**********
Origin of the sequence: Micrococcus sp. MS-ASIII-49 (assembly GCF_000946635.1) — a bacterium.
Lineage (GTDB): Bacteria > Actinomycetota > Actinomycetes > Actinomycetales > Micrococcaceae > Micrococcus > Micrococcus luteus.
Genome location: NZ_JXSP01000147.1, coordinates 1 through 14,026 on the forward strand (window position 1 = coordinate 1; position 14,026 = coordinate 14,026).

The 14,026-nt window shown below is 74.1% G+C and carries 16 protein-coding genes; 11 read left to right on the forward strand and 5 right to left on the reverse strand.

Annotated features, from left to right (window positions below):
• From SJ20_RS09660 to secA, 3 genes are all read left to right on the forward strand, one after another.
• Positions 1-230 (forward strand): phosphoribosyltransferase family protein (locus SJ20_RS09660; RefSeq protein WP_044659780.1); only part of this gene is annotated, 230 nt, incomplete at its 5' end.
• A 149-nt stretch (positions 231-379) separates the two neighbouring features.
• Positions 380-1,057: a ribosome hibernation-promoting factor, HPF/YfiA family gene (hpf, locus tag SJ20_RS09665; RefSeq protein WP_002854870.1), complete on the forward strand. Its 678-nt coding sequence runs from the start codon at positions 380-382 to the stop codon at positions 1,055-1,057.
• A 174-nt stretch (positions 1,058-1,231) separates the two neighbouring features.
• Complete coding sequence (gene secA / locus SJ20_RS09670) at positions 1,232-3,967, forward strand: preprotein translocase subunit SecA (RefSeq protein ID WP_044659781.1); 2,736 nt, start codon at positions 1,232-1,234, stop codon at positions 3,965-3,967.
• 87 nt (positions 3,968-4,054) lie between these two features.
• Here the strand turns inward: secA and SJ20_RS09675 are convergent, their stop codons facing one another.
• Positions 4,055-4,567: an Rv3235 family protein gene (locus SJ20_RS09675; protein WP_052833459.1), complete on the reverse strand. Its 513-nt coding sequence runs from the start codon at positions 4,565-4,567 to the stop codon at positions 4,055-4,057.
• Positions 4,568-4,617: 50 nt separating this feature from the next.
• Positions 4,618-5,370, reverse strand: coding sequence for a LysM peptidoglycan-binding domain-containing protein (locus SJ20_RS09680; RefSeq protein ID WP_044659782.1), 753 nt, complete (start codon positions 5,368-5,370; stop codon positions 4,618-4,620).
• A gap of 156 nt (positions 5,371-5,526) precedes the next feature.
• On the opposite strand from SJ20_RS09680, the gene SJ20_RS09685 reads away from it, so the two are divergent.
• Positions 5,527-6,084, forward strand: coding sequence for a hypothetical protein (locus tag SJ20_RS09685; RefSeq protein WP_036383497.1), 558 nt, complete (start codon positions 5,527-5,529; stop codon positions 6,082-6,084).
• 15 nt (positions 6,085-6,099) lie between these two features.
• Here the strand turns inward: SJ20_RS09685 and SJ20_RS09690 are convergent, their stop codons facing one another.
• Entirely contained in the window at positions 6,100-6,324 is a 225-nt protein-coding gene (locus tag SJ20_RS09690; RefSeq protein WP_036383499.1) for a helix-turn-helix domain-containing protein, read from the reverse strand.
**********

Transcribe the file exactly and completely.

Origin of the sequence: Micrococcus sp. MS-ASIII-49 (assembly GCF_000946635.1) — a bacterium.
Lineage (GTDB): Bacteria > Actinomycetota > Actinomycetes > Actinomycetales > Micrococcaceae > Micrococcus > Micrococcus luteus.
Genome location: NZ_JXSP01000147.1, coordinates 1 through 14,026 on the forward strand (window position 1 = coordinate 1; position 14,026 = coordinate 14,026).

The 14,026-nt window shown below is 74.1% G+C and carries 16 protein-coding genes; 11 read left to right on the forward strand and 5 right to left on the reverse strand.

Annotated features, from left to right (window positions below):
• From SJ20_RS09660 to secA, 3 genes are all read left to right on the forward strand, one after another.
• Positions 1-230 (forward strand): phosphoribosyltransferase family protein (locus SJ20_RS09660; RefSeq protein WP_044659780.1); only part of this gene is annotated, 230 nt, incomplete at its 5' end.
• A 149-nt stretch (positions 231-379) separates the two neighbouring features.
• Positions 380-1,057: a ribosome hibernation-promoting factor, HPF/YfiA family gene (hpf, locus tag SJ20_RS09665; RefSeq protein WP_002854870.1), complete on the forward strand. Its 678-nt coding sequence runs from the start codon at positions 380-382 to the stop codon at positions 1,055-1,057.
• A 174-nt stretch (positions 1,058-1,231) separates the two neighbouring features.
• Complete coding sequence (gene secA / locus SJ20_RS09670) at positions 1,232-3,967, forward strand: preprotein translocase subunit SecA (RefSeq protein ID WP_044659781.1); 2,736 nt, start codon at positions 1,232-1,234, stop codon at positions 3,965-3,967.
• 87 nt (positions 3,968-4,054) lie between these two features.
• Here the strand turns inward: secA and SJ20_RS09675 are convergent, their stop codons facing one another.
• Positions 4,055-4,567: an Rv3235 family protein gene (locus SJ20_RS09675; protein WP_052833459.1), complete on the reverse strand. Its 513-nt coding sequence runs from the start codon at positions 4,565-4,567 to the stop codon at positions 4,055-4,057.
• Positions 4,568-4,617: 50 nt separating this feature from the next.
• Positions 4,618-5,370, reverse strand: coding sequence for a LysM peptidoglycan-binding domain-containing protein (locus SJ20_RS09680; RefSeq protein ID WP_044659782.1), 753 nt, complete (start codon positions 5,368-5,370; stop codon positions 4,618-4,620).
• A gap of 156 nt (positions 5,371-5,526) precedes the next feature.
• On the opposite strand from SJ20_RS09680, the gene SJ20_RS09685 reads away from it, so the two are divergent.
• Positions 5,527-6,084, forward strand: coding sequence for a hypothetical protein (locus tag SJ20_RS09685; RefSeq protein WP_036383497.1), 558 nt, complete (start codon positions 5,527-5,529; stop codon positions 6,082-6,084).
• 15 nt (positions 6,085-6,099) lie between these two features.
• Here the strand turns inward: SJ20_RS09685 and SJ20_RS09690 are convergent, their stop codons facing one another.
• Entirely contained in the window at positions 6,100-6,324 is a 225-nt protein-coding gene (locus tag SJ20_RS09690; RefSeq protein WP_036383499.1) for a helix-turn-helix domain-containing protein, read from the reverse strand.